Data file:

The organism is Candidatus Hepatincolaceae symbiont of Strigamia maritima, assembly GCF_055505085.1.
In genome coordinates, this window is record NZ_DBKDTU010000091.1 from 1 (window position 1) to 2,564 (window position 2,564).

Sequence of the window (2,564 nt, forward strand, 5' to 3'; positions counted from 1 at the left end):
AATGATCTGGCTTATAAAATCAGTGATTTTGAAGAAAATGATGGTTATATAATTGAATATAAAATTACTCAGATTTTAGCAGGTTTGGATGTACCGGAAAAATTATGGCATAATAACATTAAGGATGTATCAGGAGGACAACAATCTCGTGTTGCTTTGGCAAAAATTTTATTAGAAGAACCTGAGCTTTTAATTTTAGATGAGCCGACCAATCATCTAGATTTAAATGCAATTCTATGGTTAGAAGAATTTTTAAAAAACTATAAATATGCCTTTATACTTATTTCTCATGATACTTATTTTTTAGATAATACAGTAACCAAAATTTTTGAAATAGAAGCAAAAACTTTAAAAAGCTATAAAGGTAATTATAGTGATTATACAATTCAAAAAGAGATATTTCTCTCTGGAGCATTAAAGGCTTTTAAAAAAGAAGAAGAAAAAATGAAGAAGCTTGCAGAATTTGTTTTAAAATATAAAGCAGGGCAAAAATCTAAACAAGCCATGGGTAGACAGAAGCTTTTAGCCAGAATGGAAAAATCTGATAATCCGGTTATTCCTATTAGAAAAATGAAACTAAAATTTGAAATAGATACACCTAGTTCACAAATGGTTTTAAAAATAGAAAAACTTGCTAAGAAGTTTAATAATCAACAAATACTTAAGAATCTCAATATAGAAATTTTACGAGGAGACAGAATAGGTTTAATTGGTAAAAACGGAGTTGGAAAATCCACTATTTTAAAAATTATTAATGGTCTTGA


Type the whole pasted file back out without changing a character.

The organism is Candidatus Hepatincolaceae symbiont of Strigamia maritima, assembly GCF_055505085.1.
In genome coordinates, this window is record NZ_DBKDTU010000091.1 from 1 (window position 1) to 2,564 (window position 2,564).

Sequence of the window (2,564 nt, forward strand, 5' to 3'; positions counted from 1 at the left end):
AATGATCTGGCTTATAAAATCAGTGATTTTGAAGAAAATGATGGTTATATAATTGAATATAAAATTACTCAGATTTTAGCAGGTTTGGATGTACCGGAAAAATTATGGCATAATAACATTAAGGATGTATCAGGAGGACAACAATCTCGTGTTGCTTTGGCAAAAATTTTATTAGAAGAACCTGAGCTTTTAATTTTAGATGAGCCGACCAATCATCTAGATTTAAATGCAATTCTATGGTTAGAAGAATTTTTAAAAAACTATAAATATGCCTTTATACTTATTTCTCATGATACTTATTTTTTAGATAATACAGTAACCAAAATTTTTGAAATAGAAGCAAAAACTTTAAAAAGCTATAAAGGTAATTATAGTGATTATACAATTCAAAAAGAGATATTTCTCTCTGGAGCATTAAAGGCTTTTAAAAAAGAAGAAGAAAAAATGAAGAAGCTTGCAGAATTTGTTTTAAAATATAAAGCAGGGCAAAAATCTAAACAAGCCATGGGTAGACAGAAGCTTTTAGCCAGAATGGAAAAATCTGATAATCCGGTTATTCCTATTAGAAAAATGAAACTAAAATTTGAAATAGATACACCTAGTTCACAAATGGTTTTAAAAATAGAAAAACTTGCTAAGAAGTTTAATAATCAACAAATACTTAAGAATCTCAATATAGAAATTTTACGAGGAGACAGAATAGGTTTAATTGGTAAAAACGGAGTTGGAAAATCCACTATTTTAAAAATTATTAATGGTCTTGA